Melchizedek explains the concept of the Personal Legend to Santiago. A person’s Personal Legend, he says, represents what that person most desires to accomplish in his or her life. Everyone knows their Personal Legend when they are young, but as time passes, a mysterious force makes them feel they will never achieve their Personal Legend.
Melchizedek asks Santiago why he lives as a shepherd. When Santiago says he likes to travel, Melchizedek points to a baker working nearby. The baker likes to travel, but became a baker because people consider them more important than shepherds. Melchizedek worries that Santiago is about to give up on his own Personal Legend and says he appears to everyone who is about to quit pursuing his or her dream. He usually appears as a solution to a problem or an idea, and once appeared as an emerald to a miner. He says he will help Santiago if Santiago hands over one-tenth of his flock.
The meeting upsets Santiago, and he begins wandering through the city. He buys bread from the baker Melchizedek mentioned. He then stops at a booth selling tickets for the boat to Africa, but decides to keep being a shepherd. Then, an intense wind called the levanter picks up. Santiago envies the wind’s freedom, and decides the merchant’s daughter and his sheep are only steps on the way toward his Personal Legend.
Santiago finds Melchizedek the next day and brings six sheep. He tells Melchizedek he sold the rest of his sheep the day before. Melchizedek says Santiago can find his treasure in Egypt by the pyramids. Initially, Santiago feels annoyed that Melchizedek does not give a more exact location, but then a butterfly appears. Melchizedek explains the butterfly is Santiago’s first omen and opens his cape to reveal a jeweled breastplate. Melchizedek gives Santiago two stones from the breastplate. He says the stones are called Urim and Thummim and they represent “yes” and “no.” They will help Santiago to read omens.
Before Melchizedek leaves, he tells Santiago the story of a shopkeeper who sends his son to learn the secret of happiness from the wisest man in the world. The boy finds the man in a beautiful castle in the desert. The wise man tells the boy to spend time looking around while balancing a spoonful of oil. When the boy returns, he says he didn’t pay attention to any of the castle’s splendor because he concentrated on the oil. The wise man sends him out again to see the castle, and the boy returns having seen the castle but having also spilled the oil. The wise man tells him he must admire the castle without forgetting the oil. The story reminds Santiago of a shepherd always needing to remember his flock.
As Melchizedek watches Santiago’s ship pull out of port towards Africa, he remembers making the same bargain with Abraham that he made with Santiago.
Santiago’s meeting with Melchizedek, which teaches him about Personal Legends and their importance to anyone who wants to live a fulfilling life, essentially marks the point when Santiago decides to embark on his journey to Egypt. Subsequently, the book’s plot largely focuses on Santiago following his dream and trying to live out his Personal Legend. The Alchemist subsequently resembles other “follow your dream narratives,” though Melchizedek’s lesson differs from the lessons in those narrative in a few important ways. For one, Melchizedek insists that everyone knows their Personal Legend when they are young. Personal Legends do not become clear to people only in later in life. In addition, the baker’s story illustrates that society works as an enemy of Personal Legends. When the baker adopts society’s traditional expectation of success, he forgets his true Personal Legend. But as Melchizedek explains, the force that age and society exert against anyone pursuing their Personal Legend plays a vital role in preparing a person to achieve her or his goal.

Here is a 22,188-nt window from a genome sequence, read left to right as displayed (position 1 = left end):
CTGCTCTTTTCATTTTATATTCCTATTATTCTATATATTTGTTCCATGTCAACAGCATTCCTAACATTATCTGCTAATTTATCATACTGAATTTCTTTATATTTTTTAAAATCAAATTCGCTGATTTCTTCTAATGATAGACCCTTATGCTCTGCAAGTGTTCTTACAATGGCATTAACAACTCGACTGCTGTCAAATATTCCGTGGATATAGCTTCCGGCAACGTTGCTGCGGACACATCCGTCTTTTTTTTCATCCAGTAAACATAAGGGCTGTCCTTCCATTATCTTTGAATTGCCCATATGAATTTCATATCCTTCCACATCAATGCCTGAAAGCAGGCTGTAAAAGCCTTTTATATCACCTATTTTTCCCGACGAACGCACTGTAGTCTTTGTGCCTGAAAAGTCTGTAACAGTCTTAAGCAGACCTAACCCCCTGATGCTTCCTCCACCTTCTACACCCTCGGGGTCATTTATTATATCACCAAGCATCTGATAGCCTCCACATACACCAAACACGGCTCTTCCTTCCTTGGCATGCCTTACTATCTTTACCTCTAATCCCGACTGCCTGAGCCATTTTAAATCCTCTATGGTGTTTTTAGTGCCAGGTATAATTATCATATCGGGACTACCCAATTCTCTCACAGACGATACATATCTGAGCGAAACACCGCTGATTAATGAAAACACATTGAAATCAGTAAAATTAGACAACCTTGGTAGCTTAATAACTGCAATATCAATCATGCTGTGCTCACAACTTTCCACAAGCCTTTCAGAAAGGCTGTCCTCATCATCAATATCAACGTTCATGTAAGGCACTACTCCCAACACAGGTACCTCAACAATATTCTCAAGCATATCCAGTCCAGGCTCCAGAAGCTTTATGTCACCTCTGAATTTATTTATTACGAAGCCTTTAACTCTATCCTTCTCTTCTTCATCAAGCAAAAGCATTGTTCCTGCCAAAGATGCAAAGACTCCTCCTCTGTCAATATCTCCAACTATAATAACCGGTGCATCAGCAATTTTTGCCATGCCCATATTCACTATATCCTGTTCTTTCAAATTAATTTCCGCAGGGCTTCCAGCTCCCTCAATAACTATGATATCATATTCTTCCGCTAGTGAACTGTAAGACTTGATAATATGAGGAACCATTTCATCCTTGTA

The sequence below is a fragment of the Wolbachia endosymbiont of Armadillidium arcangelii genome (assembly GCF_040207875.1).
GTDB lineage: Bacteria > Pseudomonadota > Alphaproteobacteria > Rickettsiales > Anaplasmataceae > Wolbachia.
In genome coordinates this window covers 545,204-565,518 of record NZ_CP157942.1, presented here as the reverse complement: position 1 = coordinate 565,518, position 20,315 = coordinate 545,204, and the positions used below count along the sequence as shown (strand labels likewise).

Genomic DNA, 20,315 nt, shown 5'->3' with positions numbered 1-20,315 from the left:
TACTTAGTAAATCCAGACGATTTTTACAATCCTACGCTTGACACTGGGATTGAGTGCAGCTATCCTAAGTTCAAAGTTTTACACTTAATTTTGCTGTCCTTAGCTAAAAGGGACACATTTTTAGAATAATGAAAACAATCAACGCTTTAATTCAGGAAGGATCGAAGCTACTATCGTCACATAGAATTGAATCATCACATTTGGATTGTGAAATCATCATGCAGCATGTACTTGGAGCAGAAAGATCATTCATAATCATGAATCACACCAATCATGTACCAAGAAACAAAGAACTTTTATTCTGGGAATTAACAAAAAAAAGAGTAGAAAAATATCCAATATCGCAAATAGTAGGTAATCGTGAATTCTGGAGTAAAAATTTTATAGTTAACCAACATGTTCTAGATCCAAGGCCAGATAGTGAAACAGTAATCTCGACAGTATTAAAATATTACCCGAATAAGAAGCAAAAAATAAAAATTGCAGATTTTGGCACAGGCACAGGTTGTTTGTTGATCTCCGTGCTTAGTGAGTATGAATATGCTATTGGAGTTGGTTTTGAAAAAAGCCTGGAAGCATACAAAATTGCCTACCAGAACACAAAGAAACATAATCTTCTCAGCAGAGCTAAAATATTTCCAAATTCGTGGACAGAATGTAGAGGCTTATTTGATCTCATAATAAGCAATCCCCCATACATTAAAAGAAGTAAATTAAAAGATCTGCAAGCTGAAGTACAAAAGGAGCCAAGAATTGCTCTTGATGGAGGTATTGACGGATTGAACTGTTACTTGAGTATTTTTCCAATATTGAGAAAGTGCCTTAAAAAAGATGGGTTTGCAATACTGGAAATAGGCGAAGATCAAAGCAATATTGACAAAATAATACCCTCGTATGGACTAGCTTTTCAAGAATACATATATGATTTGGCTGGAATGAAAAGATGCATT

Santiago’s sheep exemplify the ways in which material possessions can help or hinder a person in his quest to reach his Personal Legend. Without his flock, for instance, Santiago would not have had anything to trade with Melchizedek to get the clue about the next step in his Personal Legend. On the other hand, Santiago’s flock provided him with material wealth and personal satisfaction, both of which tempted him to disregard his Personal Legend and remain in Spain. When Santiago watches the strong “levanter “ wind, he realizes that he must move freely as well. Once Santiago recognizes his flock as just one step in a quest towards an ultimate goal, as opposed to an end in and of itself, he becomes as free as the wind. This realization, that one must be free to move and develop without remaining tied down by material possessions, as well as the image of wind will resurface several times as the story progresses.
Coelho employs several stylistic strategies in this section that give The Alchemist a mythic quality. He introduces phrases and concepts such as The Soul of the World, the Personal Legend, and the Warriors of the Light that continue to appear throughout the book. These phrases resonate by their repetition and because they often appear in capital letters. By echoing Biblical and Koranic phrases, such as the Lamb of God or Inshallah (“if Allah wills”), they make The Alchemist resemble a spiritual text. They also give the reader a sense of a higher power in the book guiding the material world we see. Another strategy Coelho uses to give the book a mythic tone involves using stories as moral lessons. Specifically, Melchizedek’s stories of the baker, the miner, and shopkeeper’s son recall moral allegories in spiritual texts. As a result, the novel comes across as a fable, more akin to the Bible or Koran than a work of realism.
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